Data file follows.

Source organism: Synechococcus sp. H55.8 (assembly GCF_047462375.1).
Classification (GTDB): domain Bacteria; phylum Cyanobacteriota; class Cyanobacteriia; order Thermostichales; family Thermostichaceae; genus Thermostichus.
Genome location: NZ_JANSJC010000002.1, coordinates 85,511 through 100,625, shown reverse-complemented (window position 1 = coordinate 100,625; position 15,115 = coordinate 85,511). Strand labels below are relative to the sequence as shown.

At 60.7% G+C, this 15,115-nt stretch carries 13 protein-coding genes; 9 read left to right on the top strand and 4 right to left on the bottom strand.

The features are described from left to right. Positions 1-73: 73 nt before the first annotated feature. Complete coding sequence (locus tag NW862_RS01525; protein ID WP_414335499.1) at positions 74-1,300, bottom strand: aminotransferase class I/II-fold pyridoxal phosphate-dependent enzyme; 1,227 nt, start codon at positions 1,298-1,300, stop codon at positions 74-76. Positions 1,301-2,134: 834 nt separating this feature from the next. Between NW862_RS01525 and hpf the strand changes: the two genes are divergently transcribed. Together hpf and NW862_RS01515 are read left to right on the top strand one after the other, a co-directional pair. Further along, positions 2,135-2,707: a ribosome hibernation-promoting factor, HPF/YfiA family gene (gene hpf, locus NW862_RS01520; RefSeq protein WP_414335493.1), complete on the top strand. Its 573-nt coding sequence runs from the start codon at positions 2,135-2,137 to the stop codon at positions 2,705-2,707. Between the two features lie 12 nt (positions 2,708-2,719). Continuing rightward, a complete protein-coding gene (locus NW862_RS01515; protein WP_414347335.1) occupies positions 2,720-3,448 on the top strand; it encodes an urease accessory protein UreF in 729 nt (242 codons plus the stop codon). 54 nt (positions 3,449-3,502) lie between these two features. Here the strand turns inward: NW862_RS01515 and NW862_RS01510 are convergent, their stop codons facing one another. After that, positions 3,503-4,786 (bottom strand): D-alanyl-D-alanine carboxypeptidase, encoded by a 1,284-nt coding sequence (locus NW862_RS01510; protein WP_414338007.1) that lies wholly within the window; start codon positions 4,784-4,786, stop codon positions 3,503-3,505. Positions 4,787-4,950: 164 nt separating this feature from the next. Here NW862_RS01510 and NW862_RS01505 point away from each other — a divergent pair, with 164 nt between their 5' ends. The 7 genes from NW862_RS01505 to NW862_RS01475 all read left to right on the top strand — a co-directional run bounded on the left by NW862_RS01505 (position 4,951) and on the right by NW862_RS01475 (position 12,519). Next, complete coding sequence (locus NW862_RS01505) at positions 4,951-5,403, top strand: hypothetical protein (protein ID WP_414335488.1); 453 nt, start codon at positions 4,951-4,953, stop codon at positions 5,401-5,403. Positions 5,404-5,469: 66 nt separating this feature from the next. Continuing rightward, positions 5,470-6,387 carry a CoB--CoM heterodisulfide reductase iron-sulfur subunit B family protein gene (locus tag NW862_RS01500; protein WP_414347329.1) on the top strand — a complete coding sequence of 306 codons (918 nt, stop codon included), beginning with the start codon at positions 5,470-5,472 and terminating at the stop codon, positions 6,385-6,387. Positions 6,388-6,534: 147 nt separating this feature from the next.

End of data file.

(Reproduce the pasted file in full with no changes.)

Source organism: Synechococcus sp. H55.8 (assembly GCF_047462375.1).
Classification (GTDB): domain Bacteria; phylum Cyanobacteriota; class Cyanobacteriia; order Thermostichales; family Thermostichaceae; genus Thermostichus.
Genome location: NZ_JANSJC010000002.1, coordinates 85,511 through 100,625, shown reverse-complemented (window position 1 = coordinate 100,625; position 15,115 = coordinate 85,511). Strand labels below are relative to the sequence as shown.

At 60.7% G+C, this 15,115-nt stretch carries 13 protein-coding genes; 9 read left to right on the top strand and 4 right to left on the bottom strand.

The features are described from left to right. Positions 1-73: 73 nt before the first annotated feature. Complete coding sequence (locus tag NW862_RS01525; protein ID WP_414335499.1) at positions 74-1,300, bottom strand: aminotransferase class I/II-fold pyridoxal phosphate-dependent enzyme; 1,227 nt, start codon at positions 1,298-1,300, stop codon at positions 74-76. Positions 1,301-2,134: 834 nt separating this feature from the next. Between NW862_RS01525 and hpf the strand changes: the two genes are divergently transcribed. Together hpf and NW862_RS01515 are read left to right on the top strand one after the other, a co-directional pair. Further along, positions 2,135-2,707: a ribosome hibernation-promoting factor, HPF/YfiA family gene (gene hpf, locus NW862_RS01520; RefSeq protein WP_414335493.1), complete on the top strand. Its 573-nt coding sequence runs from the start codon at positions 2,135-2,137 to the stop codon at positions 2,705-2,707. Between the two features lie 12 nt (positions 2,708-2,719). Continuing rightward, a complete protein-coding gene (locus NW862_RS01515; protein WP_414347335.1) occupies positions 2,720-3,448 on the top strand; it encodes an urease accessory protein UreF in 729 nt (242 codons plus the stop codon). 54 nt (positions 3,449-3,502) lie between these two features. Here the strand turns inward: NW862_RS01515 and NW862_RS01510 are convergent, their stop codons facing one another. After that, positions 3,503-4,786 (bottom strand): D-alanyl-D-alanine carboxypeptidase, encoded by a 1,284-nt coding sequence (locus NW862_RS01510; protein WP_414338007.1) that lies wholly within the window; start codon positions 4,784-4,786, stop codon positions 3,503-3,505. Positions 4,787-4,950: 164 nt separating this feature from the next. Here NW862_RS01510 and NW862_RS01505 point away from each other — a divergent pair, with 164 nt between their 5' ends. The 7 genes from NW862_RS01505 to NW862_RS01475 all read left to right on the top strand — a co-directional run bounded on the left by NW862_RS01505 (position 4,951) and on the right by NW862_RS01475 (position 12,519). Next, complete coding sequence (locus NW862_RS01505) at positions 4,951-5,403, top strand: hypothetical protein (protein ID WP_414335488.1); 453 nt, start codon at positions 4,951-4,953, stop codon at positions 5,401-5,403. Positions 5,404-5,469: 66 nt separating this feature from the next. Continuing rightward, positions 5,470-6,387 carry a CoB--CoM heterodisulfide reductase iron-sulfur subunit B family protein gene (locus tag NW862_RS01500; protein WP_414347329.1) on the top strand — a complete coding sequence of 306 codons (918 nt, stop codon included), beginning with the start codon at positions 5,470-5,472 and terminating at the stop codon, positions 6,385-6,387. Positions 6,388-6,534: 147 nt separating this feature from the next.